On Monday, The Anne Frank Center for Mutual Respect found itself on the wrong side of Facebook’s moderation system. The group had attempted to share a new study on Holocaust awareness in America — but while the post went through fine on Twitter, it was abruptly blocked by Facebook. The Center wrote back demanding an explanation, but received nothing in response.
After two days of silence from Facebook, the company publicly called out Facebook for the misstep. “You removed our post promoting the need for Holocaust Education for apparently violating community standards,” the Center wrote on Twitter Wednesday morning. “You haven’t given us a reason.”
The image attached to the post depicts a group of nude, emaciated children, which seems to have triggered Facebook’s nudity policy, although the age and poor quality of the image obscures much of the scene.
Facebook restored the post a few hours after the Frank Center’s public statement, and has apologized for the error. “As our Community Standards explain, we don’t allow people to post nude images of children on Facebook,” a company representative explained to The Verge. “We recognize that the image shared by the Anne Frank Center is historically significant and important, and was restored on this basis.”
Reached for comment, the Anne Frank Center’s Alexandra Devitt struck a troubling contrast with Facebook’s lax approach to pages that deny the Holocaust. “While Facebook removes the AFC’s post promoting the need to educate on the past, it continues to allow pages and posts that directly deny the reality of the deaths of more than six million people,” Devitt told The Verge. “If Facebook is serious about its community standards it should start tackling Holocaust denial and not the organizations who are trying to educate people on discrimination, facts, and history.”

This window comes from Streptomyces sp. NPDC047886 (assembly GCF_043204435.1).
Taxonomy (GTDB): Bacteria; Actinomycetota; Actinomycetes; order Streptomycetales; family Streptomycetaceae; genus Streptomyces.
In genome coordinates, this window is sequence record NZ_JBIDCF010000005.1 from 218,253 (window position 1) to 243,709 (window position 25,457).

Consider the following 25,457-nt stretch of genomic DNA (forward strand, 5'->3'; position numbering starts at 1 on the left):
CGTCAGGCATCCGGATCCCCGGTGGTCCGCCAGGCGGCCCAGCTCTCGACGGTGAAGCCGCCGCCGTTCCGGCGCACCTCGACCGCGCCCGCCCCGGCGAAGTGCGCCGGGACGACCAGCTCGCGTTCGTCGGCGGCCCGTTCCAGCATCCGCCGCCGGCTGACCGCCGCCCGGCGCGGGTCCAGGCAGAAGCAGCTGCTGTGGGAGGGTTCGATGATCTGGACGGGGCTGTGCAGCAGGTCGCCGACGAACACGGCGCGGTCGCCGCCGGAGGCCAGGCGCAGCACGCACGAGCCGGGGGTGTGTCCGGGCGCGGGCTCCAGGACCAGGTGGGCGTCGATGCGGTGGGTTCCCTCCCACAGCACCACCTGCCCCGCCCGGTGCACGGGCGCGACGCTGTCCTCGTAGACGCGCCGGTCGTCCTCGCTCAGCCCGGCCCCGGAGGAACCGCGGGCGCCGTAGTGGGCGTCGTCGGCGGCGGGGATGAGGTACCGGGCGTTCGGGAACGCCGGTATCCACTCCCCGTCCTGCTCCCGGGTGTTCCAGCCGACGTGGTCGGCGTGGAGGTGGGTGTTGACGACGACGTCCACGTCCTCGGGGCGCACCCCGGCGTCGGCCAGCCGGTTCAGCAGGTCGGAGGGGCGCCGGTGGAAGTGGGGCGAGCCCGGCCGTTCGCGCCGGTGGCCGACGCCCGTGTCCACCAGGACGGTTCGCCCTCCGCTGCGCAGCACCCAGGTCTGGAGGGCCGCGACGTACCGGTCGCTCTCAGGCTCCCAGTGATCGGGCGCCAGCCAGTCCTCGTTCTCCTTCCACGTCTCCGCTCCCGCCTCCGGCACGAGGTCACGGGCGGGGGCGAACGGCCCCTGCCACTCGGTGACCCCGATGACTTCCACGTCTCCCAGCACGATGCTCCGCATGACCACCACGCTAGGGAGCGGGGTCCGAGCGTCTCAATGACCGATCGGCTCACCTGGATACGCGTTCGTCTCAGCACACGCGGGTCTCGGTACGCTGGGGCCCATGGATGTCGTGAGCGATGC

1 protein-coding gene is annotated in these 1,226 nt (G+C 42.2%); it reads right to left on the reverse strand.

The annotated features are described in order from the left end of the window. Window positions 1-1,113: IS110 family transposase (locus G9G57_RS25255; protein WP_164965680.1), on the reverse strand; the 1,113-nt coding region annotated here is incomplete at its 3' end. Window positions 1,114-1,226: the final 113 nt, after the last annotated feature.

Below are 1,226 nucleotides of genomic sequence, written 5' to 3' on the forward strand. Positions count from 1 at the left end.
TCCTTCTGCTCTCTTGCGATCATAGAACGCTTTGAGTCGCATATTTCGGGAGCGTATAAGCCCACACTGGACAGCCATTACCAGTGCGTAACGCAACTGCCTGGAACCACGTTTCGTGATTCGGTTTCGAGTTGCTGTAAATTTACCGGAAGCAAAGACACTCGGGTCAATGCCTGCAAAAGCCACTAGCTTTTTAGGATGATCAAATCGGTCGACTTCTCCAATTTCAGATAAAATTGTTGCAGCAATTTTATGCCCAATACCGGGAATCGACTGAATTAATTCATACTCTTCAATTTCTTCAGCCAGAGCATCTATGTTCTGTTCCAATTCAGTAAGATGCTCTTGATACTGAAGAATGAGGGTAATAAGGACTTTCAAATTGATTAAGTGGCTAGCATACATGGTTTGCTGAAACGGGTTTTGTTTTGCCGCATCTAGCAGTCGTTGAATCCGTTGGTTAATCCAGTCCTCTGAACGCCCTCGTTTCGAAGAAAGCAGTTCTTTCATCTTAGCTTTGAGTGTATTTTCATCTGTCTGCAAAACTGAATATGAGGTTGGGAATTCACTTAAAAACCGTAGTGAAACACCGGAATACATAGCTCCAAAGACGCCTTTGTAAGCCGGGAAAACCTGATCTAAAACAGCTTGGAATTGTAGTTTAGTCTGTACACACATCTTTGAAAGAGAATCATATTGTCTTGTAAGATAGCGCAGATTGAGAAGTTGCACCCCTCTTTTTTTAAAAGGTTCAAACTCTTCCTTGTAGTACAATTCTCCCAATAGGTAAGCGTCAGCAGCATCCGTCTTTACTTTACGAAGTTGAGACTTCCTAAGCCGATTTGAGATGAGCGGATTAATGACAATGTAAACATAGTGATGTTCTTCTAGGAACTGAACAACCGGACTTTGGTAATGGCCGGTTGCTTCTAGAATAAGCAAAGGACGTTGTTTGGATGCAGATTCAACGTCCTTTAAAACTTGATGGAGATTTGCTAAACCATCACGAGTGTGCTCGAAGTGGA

A small organization with few staffers and an ambiguous connection to the Frank family, the Center has gained prominence in recent years for its willingness to take on the Trump administration and other right-wing groups. That activism has included direct confrontations with Facebook, with one campaign gaining more than 180,000 signatures for a Change.org petition demanding the company take down pages promoting Holocaust denial.
This isn’t the first time Facebook has struggled with historically important images involving nudity. In 2016, the platform blocked an iconic news photo from the Vietnam War, showing a naked nine-year-old girl fleeing a napalm strike. Facebook restored the photo after a public outcry, citing its historical importance.